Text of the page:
1842, Philadelphia. On a stormy night, the river Schuylkill bursts its banks and seemingly sweeps Lemuel Beale to his death, although no body is found. His daughter, Martha, is convinced that he is still alive, but things look bleak.
Meanwhile, in the nearby city, street girls lie murdered, one with her tongue cut out, an event described from afar by Eusapio Paladino, self-styled conjurer, clairvoyant, necromancer and somnabulist. As Paladino hints at secrets held by Martha’s social circle, it seems that a number of people’s lives are intertwining until events build to a murderous climax.
This is the first in a series of three novels to date in the “Martha Beale Mysteries” from Cordelia Francis Biddle, published as ebooks by Open Road Media, who asked me to take a look at this one. From the blurb, it intrigued me so I figured I’d give it a go.
I have to say, I’m completely torn on this one. The world of 1840s Philadelphia is brought vividly to life. At times, I was reminded of the way Paul Doherty describes medieval Southwark in the Brother Athelstan series – you can almost reach out and touch it, although you’d probably want to wash your hands afterward. It’s a time and place that I know next to nothing about and it intrigued me to learn more.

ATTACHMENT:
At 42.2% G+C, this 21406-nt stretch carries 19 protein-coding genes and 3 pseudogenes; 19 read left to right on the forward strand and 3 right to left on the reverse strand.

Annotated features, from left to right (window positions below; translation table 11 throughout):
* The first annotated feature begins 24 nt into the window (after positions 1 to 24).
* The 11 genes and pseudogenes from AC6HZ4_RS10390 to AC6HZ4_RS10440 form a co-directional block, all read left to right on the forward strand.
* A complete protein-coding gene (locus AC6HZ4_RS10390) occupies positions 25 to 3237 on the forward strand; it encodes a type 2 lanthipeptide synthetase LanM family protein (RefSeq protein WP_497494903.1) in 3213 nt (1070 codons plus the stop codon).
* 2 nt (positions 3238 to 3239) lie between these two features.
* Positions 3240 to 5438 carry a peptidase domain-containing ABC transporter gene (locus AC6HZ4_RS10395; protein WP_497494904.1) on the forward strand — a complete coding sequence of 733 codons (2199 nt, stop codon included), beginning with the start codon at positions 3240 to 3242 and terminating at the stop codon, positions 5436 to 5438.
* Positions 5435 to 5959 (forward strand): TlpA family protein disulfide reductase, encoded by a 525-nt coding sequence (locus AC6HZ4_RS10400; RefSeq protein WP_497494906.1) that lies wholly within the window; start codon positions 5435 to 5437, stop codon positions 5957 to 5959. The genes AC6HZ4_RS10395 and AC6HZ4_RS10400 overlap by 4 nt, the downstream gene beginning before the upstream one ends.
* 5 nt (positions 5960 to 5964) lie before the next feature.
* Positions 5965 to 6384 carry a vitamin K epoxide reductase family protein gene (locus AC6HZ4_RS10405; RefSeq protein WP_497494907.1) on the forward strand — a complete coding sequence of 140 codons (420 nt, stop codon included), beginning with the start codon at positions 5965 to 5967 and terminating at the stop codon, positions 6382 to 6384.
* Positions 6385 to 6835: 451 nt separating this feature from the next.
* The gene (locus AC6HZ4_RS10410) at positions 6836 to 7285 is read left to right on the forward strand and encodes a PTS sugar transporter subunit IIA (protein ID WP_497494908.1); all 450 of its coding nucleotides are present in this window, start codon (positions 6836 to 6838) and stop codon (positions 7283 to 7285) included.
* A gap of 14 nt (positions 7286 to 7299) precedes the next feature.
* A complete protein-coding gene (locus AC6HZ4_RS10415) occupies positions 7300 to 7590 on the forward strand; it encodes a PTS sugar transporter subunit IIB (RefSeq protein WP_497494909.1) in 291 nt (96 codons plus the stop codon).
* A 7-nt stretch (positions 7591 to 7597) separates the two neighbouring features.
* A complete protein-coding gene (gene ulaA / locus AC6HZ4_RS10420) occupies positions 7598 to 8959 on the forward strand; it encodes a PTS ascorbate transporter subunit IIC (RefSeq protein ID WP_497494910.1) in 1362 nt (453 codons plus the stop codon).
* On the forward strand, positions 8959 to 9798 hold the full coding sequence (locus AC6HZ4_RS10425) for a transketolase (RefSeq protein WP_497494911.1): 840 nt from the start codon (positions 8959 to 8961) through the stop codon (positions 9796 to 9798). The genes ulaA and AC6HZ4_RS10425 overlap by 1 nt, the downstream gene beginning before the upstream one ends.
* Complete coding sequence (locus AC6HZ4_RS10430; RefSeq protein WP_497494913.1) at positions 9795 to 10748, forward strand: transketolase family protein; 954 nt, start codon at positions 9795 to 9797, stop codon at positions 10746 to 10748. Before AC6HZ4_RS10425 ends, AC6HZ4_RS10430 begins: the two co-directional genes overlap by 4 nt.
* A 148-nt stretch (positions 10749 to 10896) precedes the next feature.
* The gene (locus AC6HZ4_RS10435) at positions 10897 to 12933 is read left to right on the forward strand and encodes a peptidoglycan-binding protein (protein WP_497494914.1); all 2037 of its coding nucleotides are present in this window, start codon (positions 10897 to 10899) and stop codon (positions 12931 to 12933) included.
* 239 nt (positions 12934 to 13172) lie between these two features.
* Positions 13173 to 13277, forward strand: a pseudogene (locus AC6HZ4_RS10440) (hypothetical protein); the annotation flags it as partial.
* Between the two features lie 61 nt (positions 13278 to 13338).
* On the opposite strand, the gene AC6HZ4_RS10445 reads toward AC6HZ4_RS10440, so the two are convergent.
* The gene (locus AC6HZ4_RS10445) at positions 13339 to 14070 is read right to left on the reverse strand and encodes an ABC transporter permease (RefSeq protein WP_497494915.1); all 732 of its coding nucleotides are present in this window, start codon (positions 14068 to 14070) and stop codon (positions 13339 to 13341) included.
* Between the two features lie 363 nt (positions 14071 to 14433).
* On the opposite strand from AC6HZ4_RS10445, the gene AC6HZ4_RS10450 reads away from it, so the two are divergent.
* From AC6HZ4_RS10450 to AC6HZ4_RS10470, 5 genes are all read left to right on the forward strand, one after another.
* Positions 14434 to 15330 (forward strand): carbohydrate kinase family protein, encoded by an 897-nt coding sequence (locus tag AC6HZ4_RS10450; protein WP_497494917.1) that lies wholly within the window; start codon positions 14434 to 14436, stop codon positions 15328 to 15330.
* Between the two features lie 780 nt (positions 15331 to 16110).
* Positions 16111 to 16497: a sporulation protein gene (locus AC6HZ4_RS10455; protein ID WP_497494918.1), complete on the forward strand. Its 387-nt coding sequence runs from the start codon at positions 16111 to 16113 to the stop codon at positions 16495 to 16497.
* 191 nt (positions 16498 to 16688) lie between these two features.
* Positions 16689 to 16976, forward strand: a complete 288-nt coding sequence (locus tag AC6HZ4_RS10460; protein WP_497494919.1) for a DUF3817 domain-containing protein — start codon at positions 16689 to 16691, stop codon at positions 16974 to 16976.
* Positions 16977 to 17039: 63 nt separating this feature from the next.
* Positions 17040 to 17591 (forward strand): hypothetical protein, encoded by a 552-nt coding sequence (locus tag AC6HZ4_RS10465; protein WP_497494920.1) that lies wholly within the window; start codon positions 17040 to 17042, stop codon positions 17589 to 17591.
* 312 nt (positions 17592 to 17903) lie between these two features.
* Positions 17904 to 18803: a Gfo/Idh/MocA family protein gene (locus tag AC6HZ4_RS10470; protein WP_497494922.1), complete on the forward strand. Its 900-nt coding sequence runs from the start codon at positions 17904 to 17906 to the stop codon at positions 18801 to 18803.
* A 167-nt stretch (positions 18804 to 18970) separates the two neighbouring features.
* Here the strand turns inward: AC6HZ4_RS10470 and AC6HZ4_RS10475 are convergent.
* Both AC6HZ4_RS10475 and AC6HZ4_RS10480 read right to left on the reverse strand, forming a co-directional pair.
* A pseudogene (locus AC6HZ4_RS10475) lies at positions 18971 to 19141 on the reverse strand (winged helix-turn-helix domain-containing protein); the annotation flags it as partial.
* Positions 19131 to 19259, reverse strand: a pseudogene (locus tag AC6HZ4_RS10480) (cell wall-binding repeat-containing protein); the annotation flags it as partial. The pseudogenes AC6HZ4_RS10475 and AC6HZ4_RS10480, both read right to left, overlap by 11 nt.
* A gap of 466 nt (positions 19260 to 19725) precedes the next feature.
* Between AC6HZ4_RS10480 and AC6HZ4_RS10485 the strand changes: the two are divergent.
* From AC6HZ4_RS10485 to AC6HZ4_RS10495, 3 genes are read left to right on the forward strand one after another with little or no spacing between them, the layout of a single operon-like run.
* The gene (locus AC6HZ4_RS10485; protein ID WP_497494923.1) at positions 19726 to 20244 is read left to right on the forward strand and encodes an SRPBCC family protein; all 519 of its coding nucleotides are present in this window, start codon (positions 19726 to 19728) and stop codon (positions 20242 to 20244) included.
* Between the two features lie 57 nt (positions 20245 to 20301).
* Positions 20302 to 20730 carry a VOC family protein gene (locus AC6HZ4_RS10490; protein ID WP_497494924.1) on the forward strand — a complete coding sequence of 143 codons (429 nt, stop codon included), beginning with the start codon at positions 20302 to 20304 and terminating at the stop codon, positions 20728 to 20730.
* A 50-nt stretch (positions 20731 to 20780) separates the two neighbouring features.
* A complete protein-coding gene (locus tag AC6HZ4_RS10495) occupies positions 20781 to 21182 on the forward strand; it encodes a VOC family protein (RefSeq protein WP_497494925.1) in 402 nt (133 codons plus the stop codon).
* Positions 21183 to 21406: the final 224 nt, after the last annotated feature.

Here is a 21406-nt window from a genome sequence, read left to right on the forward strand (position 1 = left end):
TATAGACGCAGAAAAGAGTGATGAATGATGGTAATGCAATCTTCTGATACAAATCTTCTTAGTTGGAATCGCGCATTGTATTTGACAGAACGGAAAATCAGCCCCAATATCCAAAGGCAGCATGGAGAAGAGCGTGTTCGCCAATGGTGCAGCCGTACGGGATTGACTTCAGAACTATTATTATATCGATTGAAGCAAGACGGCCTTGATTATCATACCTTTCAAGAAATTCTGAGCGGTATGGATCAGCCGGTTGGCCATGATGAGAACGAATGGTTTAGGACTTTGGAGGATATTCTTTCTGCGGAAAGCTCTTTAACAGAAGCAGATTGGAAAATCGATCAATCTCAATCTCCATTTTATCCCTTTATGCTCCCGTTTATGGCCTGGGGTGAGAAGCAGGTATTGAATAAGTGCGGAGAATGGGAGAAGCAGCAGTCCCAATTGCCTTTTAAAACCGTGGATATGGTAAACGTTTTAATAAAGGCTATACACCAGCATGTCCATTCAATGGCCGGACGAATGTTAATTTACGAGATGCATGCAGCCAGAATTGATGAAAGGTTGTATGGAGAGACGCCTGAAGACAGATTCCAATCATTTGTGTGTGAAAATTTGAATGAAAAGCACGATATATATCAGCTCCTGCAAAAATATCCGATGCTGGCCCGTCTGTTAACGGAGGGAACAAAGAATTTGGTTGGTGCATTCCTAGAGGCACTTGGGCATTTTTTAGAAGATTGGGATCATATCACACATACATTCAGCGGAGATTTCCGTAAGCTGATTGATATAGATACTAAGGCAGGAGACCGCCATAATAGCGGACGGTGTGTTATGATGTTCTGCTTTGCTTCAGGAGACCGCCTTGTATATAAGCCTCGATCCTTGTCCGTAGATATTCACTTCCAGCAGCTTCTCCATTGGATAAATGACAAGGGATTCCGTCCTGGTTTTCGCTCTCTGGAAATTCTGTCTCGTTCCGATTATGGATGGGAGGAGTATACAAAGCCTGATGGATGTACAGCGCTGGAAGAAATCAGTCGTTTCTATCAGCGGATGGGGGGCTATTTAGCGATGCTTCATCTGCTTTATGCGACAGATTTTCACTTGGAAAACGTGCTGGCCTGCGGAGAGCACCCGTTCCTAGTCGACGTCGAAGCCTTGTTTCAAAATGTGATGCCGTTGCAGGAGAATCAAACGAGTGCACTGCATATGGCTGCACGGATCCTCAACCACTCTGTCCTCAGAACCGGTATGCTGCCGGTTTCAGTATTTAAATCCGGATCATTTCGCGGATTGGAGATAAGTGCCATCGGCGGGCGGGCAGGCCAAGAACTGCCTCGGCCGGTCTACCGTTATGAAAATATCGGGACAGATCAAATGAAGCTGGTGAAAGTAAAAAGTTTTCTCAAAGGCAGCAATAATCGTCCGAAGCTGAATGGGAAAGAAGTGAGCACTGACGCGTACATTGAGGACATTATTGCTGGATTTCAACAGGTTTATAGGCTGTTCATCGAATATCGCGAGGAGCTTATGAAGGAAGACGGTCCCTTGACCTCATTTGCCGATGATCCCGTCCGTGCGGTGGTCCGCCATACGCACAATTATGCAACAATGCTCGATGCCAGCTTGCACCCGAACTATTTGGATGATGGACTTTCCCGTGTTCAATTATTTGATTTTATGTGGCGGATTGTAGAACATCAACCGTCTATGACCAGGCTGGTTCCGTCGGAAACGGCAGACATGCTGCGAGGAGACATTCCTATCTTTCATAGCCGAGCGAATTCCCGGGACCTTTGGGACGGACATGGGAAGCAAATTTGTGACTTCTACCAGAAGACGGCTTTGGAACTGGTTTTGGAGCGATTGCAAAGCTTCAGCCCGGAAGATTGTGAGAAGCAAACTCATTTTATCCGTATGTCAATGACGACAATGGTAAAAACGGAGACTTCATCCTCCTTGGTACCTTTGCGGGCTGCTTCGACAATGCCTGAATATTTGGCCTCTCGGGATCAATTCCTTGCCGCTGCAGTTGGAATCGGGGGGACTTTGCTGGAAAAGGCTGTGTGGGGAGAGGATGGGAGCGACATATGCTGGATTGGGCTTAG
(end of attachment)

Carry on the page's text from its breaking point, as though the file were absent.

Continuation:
Similarly the characters was well constructed, crossing all tiers of society from the well-to-do to those forced to live in the gutter. Martha isn’t the unnaturally independent woman that a lazy author would create – she would be out of place in the Philadelphia of the time – but someone who steadily finds her strengths. As the story builds, it became harder and harder to put down.
But… it’s not much of a mystery. Certainly not one that the reader is invited to solve. If anyone is surprised at the identity of the villain of the piece, then they need their head examined. Also, the murderer’s identity isn’t deduced but revealed when a why-I-killed-them rant to his accomplice is overheard by chance.
Fair enough, it doesn’t have to be a traditional mystery, but if you’re going to sell a book as a “Martha Beale Mystery”, then I’d expect a little more misdirection or surprise in the plot.
But it is an engrossing read and given that there is a fair bit of setting up the status quo here, I’m pretty sure that I’ll give the series another chance in the future. Recommended, but mostly for historians rather than armchair sleuths – who might be irked by one particular aspect of the plot as well.